The reason for all this is that I wrote it all in a three-hour sitting, purely for the sake of getting to the one scene in that image that had inspired me, when I really should have been working on something else anyway. Maybe I'll do editing on it some other time when I don't have other obligations pressing. In the meantime, would you like a refund? Bryan 19:02, 4 April 2008 (EDT)
Maybe I was a bit harsh there -- sorry, I didn't mean to be. I just couldn't believe that you would do something like this. I think that got under the skin way more than it should have. Sorry... Still, I always proof anything before posting, even if it is a quickie just written in a few hours. Still... at least I didn't see any grammatical errors...  :) (P.S. I was not trying to hide my identity, signing it just completely slipped my mind. Thanks for that corection) [[User:Michael Bard|Michael Bard\\ 19:26, 4 April 2008 (EDT)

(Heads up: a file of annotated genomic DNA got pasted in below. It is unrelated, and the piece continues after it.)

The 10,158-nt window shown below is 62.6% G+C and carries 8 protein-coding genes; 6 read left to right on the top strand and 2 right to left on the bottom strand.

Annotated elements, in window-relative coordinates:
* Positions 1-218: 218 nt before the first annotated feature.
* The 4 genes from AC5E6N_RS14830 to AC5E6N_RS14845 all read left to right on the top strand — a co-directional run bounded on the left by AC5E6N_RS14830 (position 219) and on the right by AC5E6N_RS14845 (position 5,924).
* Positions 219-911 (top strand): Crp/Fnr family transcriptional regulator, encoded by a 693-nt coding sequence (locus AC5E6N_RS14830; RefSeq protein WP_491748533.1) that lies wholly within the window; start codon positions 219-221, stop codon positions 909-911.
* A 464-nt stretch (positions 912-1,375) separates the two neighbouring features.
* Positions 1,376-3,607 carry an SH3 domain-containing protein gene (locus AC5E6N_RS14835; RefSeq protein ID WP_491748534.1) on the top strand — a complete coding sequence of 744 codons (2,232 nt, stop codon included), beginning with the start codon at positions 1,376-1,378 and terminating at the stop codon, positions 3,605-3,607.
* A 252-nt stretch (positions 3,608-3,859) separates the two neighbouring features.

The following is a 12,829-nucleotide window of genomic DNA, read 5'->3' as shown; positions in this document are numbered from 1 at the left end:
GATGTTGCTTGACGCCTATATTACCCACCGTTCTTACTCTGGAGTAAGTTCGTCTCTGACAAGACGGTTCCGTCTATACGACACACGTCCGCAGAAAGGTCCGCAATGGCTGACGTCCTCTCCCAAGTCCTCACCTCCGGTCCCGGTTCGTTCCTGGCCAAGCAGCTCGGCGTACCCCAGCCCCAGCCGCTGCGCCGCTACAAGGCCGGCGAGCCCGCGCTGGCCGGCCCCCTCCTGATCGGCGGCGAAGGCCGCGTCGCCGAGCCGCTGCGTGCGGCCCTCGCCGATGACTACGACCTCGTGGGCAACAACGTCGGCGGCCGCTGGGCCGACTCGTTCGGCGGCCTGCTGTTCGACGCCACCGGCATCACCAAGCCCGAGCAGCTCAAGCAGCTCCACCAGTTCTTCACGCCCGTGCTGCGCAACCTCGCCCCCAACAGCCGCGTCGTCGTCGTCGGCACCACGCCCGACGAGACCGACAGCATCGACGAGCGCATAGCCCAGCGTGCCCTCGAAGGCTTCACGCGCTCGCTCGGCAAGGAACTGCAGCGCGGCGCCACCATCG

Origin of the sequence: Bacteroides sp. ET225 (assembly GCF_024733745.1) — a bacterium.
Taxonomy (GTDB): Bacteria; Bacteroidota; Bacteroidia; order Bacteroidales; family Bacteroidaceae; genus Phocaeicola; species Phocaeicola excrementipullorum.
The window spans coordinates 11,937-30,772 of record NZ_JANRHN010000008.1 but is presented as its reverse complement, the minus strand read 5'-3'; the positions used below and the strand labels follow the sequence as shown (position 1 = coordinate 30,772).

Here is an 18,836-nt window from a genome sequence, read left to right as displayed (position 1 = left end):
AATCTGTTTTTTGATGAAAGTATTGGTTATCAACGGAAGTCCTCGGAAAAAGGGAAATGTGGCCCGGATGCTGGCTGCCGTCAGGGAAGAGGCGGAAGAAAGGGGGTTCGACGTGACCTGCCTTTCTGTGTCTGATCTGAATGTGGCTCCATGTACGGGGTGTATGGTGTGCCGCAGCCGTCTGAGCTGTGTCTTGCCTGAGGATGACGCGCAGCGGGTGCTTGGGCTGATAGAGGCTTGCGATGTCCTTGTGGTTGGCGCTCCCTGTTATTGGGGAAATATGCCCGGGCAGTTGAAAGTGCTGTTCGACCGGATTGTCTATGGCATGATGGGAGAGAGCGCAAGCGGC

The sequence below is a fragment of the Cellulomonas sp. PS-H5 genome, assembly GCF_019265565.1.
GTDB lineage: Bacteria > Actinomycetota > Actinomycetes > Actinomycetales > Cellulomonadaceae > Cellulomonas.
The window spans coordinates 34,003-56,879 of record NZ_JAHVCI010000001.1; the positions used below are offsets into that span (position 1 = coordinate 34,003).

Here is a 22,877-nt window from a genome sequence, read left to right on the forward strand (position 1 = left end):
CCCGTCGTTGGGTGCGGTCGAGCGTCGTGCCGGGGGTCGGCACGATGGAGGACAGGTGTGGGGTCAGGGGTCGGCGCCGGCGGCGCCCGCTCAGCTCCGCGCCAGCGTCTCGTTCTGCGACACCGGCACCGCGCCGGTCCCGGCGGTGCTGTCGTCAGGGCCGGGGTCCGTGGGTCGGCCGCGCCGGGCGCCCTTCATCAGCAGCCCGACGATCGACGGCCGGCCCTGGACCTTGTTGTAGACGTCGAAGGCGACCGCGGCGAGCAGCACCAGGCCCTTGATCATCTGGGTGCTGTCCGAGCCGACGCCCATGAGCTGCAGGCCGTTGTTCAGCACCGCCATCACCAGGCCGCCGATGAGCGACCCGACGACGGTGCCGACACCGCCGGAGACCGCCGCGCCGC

Well, I did reread and spellcheck it. But I admit to being somewhat taken aback by your reaction (and offended, but I'll recover :). I can understand not liking a story, but not liking it to such a degree that you're berating the author to his face for having written it is puzzling. What got under your skin about it? There has to be more to it than a somewhat ambiguous POV, a confusing TF scene, and a sphinx who didn't tell riddles - those sorts of failings are fairly routine in the world of online fiction. I'm guessing perhaps the scenario held promise of something you were interested in seeing but then failed to deliver? I know how disappointing that can be from my own experience. Bryan 20:07, 4 April 2008 (EDT)
I think it was the combination that did it. The utter disbelief that you could make a mistake like that, combined with that being one of my "pet peeves", was probably enough. The "berating" part was supposed to be tongue in cheek -- but, yah, it didn't quite come out that way...  :( Michael Bard 21:26, 4 April 2008 (EDT)